Friday, May 27, 2016

Movie Review: “Alice Through the Looking Glass”

Alice Through the Looking Glass

** 1/2 out of 5
113 minutes
Rated PG for fantasy action/peril and some language
Walt Disney Pictures

Article first published at

With the success of their Pirates of the Caribbean franchise waning after At World’s End, and audiences having no interest in their Haunted Mansion, it was only a matter of time before Disney started in on their cash cows. Now we’re stuck with all these live-action editions of their animated classics. While they can’t all be The Jungle Book, Cinderella wasn’t a disaster, but the less said about Maleficent the better.

Six years ago they brought in Tim Burton to bring us a live-action sequel to their 1951 animated feature. After Alice in Wonderland managed to rake in over $1 billion worldwide, a sequel was inevitable. However, after six years, and no Burton returning, we’re left with just another case of too little too late in the ever growing list of undeserving sequels with Alice Through the Looking Glass.

Since Alice (Mia Wasikowska) last fell down the rabbit hole, she’s been acting captain aboard her father’s ship, the Wonder. While in London, Hamish (Leo Bill) is still feeling scorned after Alice turned down his proposal and instantly turns the tables on her when she offers up her own. Turns out, Alice’s mother Helen (Lindsay Duncan) has sold Alice’s shares of the company, along with putting her house up for collateral, so Hamish demands Alice turn over the Wonder in exchange for Helen keeping her home.

Before you can say “muchness,” Alice is back in Wonderland, trying to find Time (Sacha Baron Cohen) so she can save the kingdom from Iracebeth (Helena Bonham Carter) once again, and save the Hatter’s (Johnny Depp) family from the Jabberwocky in a race against time and sibling rivalry between Iracebeth and Mirana (Anne Hathaway).

As long as that synopsis may be, that is a lot of paraphrasing. There is way too much going on in Linda Woolverton’s return to Lewis Carroll’s beloved curious Wonderland. Without the guidance of Burton at the helm, Depp has no one to rein him in. Throughout the entire film he speaks with some kind of new accent, or lisp, which is likely to drive most viewers mad themselves. Thankfully, Wasikowska and the supporting cast — particularly Cohen — manage to inject some fun to the shenanigans, as the film employs its time travel twist. The plot is a literal race against time, but runs at full throttle from the first frame creating exhaustion instead of exhilaration.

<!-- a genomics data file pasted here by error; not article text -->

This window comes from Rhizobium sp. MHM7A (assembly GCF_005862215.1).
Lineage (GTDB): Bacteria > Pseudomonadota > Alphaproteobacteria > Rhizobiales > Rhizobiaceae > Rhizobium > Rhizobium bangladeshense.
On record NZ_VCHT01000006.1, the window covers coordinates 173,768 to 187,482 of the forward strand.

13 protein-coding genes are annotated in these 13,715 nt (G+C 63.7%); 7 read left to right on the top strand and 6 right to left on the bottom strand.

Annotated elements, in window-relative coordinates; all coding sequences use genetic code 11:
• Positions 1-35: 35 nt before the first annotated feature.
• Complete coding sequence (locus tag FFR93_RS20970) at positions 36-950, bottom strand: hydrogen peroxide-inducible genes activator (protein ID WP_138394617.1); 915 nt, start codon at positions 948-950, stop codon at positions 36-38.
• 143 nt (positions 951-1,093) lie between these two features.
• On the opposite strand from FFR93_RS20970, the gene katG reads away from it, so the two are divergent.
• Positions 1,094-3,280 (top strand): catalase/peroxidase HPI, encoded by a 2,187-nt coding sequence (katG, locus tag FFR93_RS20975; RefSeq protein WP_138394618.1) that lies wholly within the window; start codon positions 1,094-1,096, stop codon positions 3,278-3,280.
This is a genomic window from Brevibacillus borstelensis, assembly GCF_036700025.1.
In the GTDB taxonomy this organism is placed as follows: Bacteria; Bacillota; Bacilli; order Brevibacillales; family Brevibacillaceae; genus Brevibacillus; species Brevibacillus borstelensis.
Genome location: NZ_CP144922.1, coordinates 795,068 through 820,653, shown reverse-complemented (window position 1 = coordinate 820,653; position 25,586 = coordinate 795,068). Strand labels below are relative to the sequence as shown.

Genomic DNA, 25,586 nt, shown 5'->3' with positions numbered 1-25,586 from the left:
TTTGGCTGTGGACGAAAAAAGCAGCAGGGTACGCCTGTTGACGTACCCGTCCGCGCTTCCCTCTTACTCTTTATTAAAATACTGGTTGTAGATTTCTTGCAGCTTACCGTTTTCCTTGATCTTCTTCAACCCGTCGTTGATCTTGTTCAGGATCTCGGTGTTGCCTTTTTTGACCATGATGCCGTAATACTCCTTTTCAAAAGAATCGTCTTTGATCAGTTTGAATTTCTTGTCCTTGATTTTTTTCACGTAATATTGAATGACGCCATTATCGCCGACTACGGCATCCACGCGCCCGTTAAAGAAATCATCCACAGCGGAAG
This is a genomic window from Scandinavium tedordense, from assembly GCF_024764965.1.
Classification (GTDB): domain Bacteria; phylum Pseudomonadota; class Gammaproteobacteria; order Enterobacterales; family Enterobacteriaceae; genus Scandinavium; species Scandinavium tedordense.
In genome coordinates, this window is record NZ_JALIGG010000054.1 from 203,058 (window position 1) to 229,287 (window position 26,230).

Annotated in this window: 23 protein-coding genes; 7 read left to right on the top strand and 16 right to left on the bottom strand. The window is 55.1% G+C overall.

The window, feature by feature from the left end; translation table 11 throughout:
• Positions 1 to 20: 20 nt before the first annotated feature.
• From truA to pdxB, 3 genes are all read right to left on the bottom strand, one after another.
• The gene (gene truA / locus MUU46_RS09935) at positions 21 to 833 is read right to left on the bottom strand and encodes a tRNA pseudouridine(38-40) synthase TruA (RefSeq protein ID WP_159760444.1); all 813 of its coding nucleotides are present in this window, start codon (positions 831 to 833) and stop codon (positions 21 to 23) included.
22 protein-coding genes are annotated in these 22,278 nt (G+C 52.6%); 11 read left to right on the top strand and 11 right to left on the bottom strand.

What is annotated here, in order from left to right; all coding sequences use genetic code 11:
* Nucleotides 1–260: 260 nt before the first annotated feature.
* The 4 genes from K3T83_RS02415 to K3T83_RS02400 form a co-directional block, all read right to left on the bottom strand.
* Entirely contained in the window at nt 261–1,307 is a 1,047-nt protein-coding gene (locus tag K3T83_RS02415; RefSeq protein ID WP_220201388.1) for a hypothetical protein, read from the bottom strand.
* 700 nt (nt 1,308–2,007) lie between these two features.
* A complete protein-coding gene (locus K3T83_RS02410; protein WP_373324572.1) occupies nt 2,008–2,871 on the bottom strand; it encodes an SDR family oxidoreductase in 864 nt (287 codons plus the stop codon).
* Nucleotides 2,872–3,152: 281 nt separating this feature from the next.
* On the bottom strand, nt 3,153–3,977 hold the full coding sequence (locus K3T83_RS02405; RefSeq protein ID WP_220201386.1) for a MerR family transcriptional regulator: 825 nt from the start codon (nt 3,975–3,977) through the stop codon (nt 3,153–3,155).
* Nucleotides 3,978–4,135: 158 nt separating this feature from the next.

New director James Bobin (The Muppets/Most Wanted, Flight of the Conchords, and even Cohen’s own Da Ali G Show) does manage to create some fantastic visuals, unfortunately, you’re going to be too bored to care about anything going on by the time it’s over. If it took six years to come up with this, imagine what a third entry may be like if they waited another few years. We’ll have to see how audiences react I suppose. But if the kids who accompanied me are of any indication, it should please them well enough. It’s definitely the adults who might not like it as much.

While packed with some fantastic visuals, it’s all undercut with Depp’s most phoned-in performance yet, making barely any reason to return to Wonderland. If Disney can’t come up with anything better than this, it might as well be the last.

Thursday, May 26, 2016

DVD Review: ‘Scream: The TV Series’ — The Complete First Season

If there was any TV show announcement I faced with glee and fear, it was MTV’s Scream: The TV Series. Wes Craven’s first Scream slashed its way deep into my heart when it came out in December 1996 — I still can’t believe it’s celebrating its 20th birthday this year. But it struck at the right time when horror movies were getting a really bad rap and whatever quality there could be was sorely lacking. Then along came the Craven/Kevin Williamson team up that reinvigorated the genre and gave filmmakers a whole new template to work with. Granted, Williamson’s own were the best, but had it not been for Scream, we never would have had I Know What You Did Last Summer, Urban Legend, Valentine, nor Scream 2 or 3.